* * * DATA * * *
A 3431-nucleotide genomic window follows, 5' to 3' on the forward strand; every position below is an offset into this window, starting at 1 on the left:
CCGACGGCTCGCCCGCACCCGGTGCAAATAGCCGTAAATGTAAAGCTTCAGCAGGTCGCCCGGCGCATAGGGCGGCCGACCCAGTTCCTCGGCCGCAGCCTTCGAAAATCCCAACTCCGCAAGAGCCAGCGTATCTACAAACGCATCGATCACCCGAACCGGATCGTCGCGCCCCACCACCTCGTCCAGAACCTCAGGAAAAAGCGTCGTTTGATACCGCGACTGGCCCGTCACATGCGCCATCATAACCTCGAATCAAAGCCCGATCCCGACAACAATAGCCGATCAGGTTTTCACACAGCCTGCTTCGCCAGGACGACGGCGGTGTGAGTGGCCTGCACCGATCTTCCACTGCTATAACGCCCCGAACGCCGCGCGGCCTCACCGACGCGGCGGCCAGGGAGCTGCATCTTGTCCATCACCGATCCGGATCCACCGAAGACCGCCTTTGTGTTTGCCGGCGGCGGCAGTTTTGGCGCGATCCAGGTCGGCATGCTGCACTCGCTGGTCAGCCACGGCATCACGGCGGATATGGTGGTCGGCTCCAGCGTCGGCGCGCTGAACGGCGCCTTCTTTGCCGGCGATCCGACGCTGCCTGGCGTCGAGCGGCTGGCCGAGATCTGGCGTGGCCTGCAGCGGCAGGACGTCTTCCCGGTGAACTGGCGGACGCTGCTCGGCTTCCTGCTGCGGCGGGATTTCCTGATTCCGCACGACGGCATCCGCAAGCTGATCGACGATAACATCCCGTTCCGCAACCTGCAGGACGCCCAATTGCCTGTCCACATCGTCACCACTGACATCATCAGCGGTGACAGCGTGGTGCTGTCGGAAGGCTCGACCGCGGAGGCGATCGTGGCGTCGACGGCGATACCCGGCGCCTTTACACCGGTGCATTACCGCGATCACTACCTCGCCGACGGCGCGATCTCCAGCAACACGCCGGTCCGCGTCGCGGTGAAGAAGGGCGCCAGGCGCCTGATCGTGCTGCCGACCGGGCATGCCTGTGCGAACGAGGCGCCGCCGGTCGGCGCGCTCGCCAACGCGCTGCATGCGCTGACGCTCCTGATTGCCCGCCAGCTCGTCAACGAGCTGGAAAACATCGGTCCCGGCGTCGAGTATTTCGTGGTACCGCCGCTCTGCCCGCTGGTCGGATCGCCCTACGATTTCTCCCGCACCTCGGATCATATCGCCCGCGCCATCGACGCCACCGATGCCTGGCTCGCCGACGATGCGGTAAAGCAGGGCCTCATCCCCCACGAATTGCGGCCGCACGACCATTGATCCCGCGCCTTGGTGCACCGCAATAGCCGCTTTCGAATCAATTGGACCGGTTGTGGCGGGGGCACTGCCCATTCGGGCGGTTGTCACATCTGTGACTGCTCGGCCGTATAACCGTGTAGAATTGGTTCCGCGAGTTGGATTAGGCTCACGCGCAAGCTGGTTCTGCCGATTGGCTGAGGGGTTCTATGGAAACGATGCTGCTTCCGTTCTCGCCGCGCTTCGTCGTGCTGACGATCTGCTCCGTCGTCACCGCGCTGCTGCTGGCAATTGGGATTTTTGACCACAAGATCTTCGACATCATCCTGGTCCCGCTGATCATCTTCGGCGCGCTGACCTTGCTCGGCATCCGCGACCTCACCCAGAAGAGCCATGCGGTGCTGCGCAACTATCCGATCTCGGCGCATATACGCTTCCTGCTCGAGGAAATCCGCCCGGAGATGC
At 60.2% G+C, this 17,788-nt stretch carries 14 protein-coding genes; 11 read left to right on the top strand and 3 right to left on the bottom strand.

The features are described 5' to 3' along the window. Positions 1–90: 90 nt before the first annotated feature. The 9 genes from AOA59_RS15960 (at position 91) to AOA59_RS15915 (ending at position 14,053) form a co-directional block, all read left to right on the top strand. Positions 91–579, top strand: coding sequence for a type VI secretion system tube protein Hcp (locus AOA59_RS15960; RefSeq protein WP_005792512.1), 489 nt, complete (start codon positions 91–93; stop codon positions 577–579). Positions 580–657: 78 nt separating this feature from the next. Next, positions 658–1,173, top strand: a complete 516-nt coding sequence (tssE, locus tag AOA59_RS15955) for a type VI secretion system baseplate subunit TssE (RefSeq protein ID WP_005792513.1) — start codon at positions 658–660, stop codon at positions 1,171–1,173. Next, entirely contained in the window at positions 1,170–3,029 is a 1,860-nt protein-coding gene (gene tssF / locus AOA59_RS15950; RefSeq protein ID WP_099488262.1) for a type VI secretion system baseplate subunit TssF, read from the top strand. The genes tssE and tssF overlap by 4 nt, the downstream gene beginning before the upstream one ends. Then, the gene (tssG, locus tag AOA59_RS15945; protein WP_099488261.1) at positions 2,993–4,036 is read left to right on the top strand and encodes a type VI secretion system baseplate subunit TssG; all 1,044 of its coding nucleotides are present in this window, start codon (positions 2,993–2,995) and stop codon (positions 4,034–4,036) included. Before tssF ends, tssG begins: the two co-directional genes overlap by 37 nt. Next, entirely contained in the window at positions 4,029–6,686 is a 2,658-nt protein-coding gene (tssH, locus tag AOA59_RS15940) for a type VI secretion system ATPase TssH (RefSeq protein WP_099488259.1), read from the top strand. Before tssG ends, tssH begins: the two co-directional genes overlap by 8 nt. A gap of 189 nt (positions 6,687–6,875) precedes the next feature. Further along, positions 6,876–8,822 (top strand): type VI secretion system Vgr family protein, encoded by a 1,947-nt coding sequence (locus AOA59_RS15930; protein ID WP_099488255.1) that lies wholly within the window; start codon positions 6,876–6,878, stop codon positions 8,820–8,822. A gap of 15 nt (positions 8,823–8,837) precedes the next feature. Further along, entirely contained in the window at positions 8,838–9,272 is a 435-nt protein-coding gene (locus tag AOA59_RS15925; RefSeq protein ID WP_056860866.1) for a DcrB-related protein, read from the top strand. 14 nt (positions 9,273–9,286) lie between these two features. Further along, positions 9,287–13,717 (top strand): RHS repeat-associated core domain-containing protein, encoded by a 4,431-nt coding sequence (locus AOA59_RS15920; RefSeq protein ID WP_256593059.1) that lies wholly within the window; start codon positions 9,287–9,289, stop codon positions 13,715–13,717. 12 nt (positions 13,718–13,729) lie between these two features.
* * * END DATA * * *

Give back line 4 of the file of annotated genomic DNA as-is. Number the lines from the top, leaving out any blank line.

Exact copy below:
The features are described 5' to 3' along the window. Positions 1–90: 90 nt before the first annotated feature. The 9 genes from AOA59_RS15960 (at position 91) to AOA59_RS15915 (ending at position 14,053) form a co-directional block, all read left to right on the top strand. Positions 91–579, top strand: coding sequence for a type VI secretion system tube protein Hcp (locus AOA59_RS15960; RefSeq protein WP_005792512.1), 489 nt, complete (start codon positions 91–93; stop codon positions 577–579). Positions 580–657: 78 nt separating this feature from the next. Next, positions 658–1,173, top strand: a complete 516-nt coding sequence (tssE, locus tag AOA59_RS15955) for a type VI secretion system baseplate subunit TssE (RefSeq protein ID WP_005792513.1) — start codon at positions 658–660, stop codon at positions 1,171–1,173. Next, entirely contained in the window at positions 1,170–3,029 is a 1,860-nt protein-coding gene (gene tssF / locus AOA59_RS15950; RefSeq protein ID WP_099488262.1) for a type VI secretion system baseplate subunit TssF, read from the top strand. The genes tssE and tssF overlap by 4 nt, the downstream gene beginning before the upstream one ends. Then, the gene (tssG, locus tag AOA59_RS15945; protein WP_099488261.1) at positions 2,993–4,036 is read left to right on the top strand and encodes a type VI secretion system baseplate subunit TssG; all 1,044 of its coding nucleotides are present in this window, start codon (positions 2,993–2,995) and stop codon (positions 4,034–4,036) included. Before tssF ends, tssG begins: the two co-directional genes overlap by 37 nt. Next, entirely contained in the window at positions 4,029–6,686 is a 2,658-nt protein-coding gene (tssH, locus tag AOA59_RS15940) for a type VI secretion system ATPase TssH (RefSeq protein WP_099488259.1), read from the top strand. Before tssG ends, tssH begins: the two co-directional genes overlap by 8 nt. A gap of 189 nt (positions 6,687–6,875) precedes the next feature. Further along, positions 6,876–8,822 (top strand): type VI secretion system Vgr family protein, encoded by a 1,947-nt coding sequence (locus AOA59_RS15930; protein ID WP_099488255.1) that lies wholly within the window; start codon positions 6,876–6,878, stop codon positions 8,820–8,822. A gap of 15 nt (positions 8,823–8,837) precedes the next feature. Further along, entirely contained in the window at positions 8,838–9,272 is a 435-nt protein-coding gene (locus tag AOA59_RS15925; RefSeq protein ID WP_056860866.1) for a DcrB-related protein, read from the top strand. 14 nt (positions 9,273–9,286) lie between these two features. Further along, positions 9,287–13,717 (top strand): RHS repeat-associated core domain-containing protein, encoded by a 4,431-nt coding sequence (locus AOA59_RS15920; RefSeq protein ID WP_256593059.1) that lies wholly within the window; start codon positions 9,287–9,289, stop codon positions 13,715–13,717. 12 nt (positions 13,718–13,729) lie between these two features.